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Question about backfire on throttle release

Discussion in 'Engine & Performance' started by Iamthewalrus, Nov 18, 2019.

  1. Iamthewalrus

    Iamthewalrus Junior Member

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    So I've rebuilt my carb, installed new rotor, distrib cap, ignition coil, plugs, installed new header gaskets and collector gaskets. Things were running fine, but a little weak on acceleration and a rough first to second gear shift. After a lot of reading I decided to change out the vacuum modulator to see what it would do for me and it helped the rough shift a lot, and also gave me a decent amount more acceleration. I had to readjust my carb to run better with the change in vacuum and it's the peppiest the motor has ever been. Run's absolutely great. The only problem is the backfire on throttle release. When i'm under load and driving at mid to high rpm and release the throttle to decelerate (like a highway exit) it cackles and backfires out the exhaust a LOT. Before I adjusted my mixture it did the same just not nearly as bad and was manageable. I would love to keep the carb set up just how it is but I gotta get rid of all the popping. Any suggestions where to start?
     
  2. 84 M1008

    84 M1008 Supporting Member Supporting Member

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    It's more than likely an exhaust leak somewhere.
     
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  3. Josh Helm

    Josh Helm Full Access Member

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    What's your timing set at?
     
  4. 1987 GMC Jimmy

    1987 GMC Jimmy Automobile Hoarder

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    Maybe the float level’s a little too high or the idle mixture is way too rich. It sounds like that’d be the direction you adjusted it, and then there’s another issue going on that richening up helped to mitigate. I’d keep this in mind, and my next concern is definitely timing. It wouldn’t surprise me if you were running at like 1*+ ATDC, and you’d need to advance the base timing a good little bit to burn that raw fuel going into your exhaust.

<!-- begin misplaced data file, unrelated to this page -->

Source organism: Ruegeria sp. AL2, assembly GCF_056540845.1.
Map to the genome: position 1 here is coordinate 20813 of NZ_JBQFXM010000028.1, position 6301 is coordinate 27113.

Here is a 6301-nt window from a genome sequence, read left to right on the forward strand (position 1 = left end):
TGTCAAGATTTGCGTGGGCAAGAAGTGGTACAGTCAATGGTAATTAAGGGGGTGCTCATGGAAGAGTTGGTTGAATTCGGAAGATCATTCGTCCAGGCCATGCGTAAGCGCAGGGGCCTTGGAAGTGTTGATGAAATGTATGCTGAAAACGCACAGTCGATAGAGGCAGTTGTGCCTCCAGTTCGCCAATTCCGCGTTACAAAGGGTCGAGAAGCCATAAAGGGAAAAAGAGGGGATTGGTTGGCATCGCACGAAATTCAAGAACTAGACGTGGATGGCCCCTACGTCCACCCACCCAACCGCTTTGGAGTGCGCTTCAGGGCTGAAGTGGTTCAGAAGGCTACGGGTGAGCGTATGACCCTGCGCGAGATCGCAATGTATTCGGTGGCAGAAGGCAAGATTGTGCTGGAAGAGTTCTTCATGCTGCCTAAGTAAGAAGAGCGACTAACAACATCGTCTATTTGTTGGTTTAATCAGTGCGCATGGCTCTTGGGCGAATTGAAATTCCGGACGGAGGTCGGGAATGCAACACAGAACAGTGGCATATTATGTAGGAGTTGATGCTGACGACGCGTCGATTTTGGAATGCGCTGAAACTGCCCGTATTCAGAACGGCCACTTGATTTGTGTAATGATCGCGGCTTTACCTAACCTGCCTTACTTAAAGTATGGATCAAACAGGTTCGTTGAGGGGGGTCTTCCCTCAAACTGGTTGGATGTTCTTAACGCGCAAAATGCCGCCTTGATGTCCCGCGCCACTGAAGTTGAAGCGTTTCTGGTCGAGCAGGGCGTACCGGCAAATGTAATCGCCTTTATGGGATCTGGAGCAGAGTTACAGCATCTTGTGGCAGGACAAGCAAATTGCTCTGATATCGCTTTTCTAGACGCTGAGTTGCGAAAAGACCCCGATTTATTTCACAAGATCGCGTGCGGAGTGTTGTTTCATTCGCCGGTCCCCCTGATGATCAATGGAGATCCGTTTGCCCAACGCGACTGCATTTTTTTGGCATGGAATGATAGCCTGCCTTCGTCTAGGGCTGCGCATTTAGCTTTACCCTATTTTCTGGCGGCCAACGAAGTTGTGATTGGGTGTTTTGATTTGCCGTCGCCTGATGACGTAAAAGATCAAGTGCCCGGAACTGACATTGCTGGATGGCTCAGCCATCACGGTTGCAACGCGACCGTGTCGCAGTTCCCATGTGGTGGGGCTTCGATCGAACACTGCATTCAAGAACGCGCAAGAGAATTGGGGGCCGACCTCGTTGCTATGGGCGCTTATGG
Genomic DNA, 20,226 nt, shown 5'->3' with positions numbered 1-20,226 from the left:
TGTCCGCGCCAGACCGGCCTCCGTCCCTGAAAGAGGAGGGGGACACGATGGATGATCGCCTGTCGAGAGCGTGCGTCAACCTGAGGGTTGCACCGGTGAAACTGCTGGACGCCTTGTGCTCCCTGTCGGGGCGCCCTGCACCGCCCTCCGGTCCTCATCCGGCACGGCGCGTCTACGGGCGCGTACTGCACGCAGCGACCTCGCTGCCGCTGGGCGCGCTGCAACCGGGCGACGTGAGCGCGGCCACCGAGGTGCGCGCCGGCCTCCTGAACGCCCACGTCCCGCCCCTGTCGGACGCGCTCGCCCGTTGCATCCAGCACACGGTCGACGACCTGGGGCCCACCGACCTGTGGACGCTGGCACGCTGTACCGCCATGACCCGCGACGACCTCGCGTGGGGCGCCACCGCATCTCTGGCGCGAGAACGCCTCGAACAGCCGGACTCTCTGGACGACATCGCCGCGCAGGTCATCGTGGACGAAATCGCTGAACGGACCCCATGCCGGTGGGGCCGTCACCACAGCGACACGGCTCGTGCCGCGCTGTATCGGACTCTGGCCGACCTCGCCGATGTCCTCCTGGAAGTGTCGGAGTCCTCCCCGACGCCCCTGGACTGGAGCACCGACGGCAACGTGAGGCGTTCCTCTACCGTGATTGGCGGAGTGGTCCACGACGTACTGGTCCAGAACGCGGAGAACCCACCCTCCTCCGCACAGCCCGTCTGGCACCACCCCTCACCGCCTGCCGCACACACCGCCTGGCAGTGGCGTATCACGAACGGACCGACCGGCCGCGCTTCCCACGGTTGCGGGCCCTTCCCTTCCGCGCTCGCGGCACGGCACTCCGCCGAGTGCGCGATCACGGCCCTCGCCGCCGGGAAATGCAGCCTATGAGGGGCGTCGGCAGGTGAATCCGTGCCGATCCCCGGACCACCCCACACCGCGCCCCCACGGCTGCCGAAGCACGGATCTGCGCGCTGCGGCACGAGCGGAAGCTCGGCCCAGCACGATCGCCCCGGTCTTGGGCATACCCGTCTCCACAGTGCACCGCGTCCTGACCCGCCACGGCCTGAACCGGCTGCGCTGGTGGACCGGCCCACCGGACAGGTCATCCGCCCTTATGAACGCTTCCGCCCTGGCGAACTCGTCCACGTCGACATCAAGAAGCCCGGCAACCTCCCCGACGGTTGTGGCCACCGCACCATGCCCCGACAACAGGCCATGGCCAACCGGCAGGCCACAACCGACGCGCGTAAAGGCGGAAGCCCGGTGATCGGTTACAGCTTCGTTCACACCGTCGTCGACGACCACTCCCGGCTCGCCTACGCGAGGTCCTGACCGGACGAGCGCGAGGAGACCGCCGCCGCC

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  5. MrMarty51

    MrMarty51 Full Access Member

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    Used to be GM installed a mechanism on the carb linkage to slow the closing of the throttle plates to prevent backfire.
     
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  6. QBuff02

    QBuff02 I like Big Blocks and I cannot lie

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    I'd agree on the timing being just a little off. but cackling on deceleration isn't necessarily a bad thing, it means that your tune is pretty close to good. popping like that through the exhaust is the ignition of unburned gasses in the exhaust system which would generally mean you have a good scavenging effect. as mentioned above, I'd try advancing the distributor a few degrees to see if that solves the problem. And make sure the vacuum advance is hooked up and working as it should.
     
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  7. Iamthewalrus

    Iamthewalrus Junior Member

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    Here in a little while when I get the chance I'll hook up the light and mess with my timing a bit and see if I can get anything figured out. How far advanced are we talking here?

    If that doesn't work, I'll be back!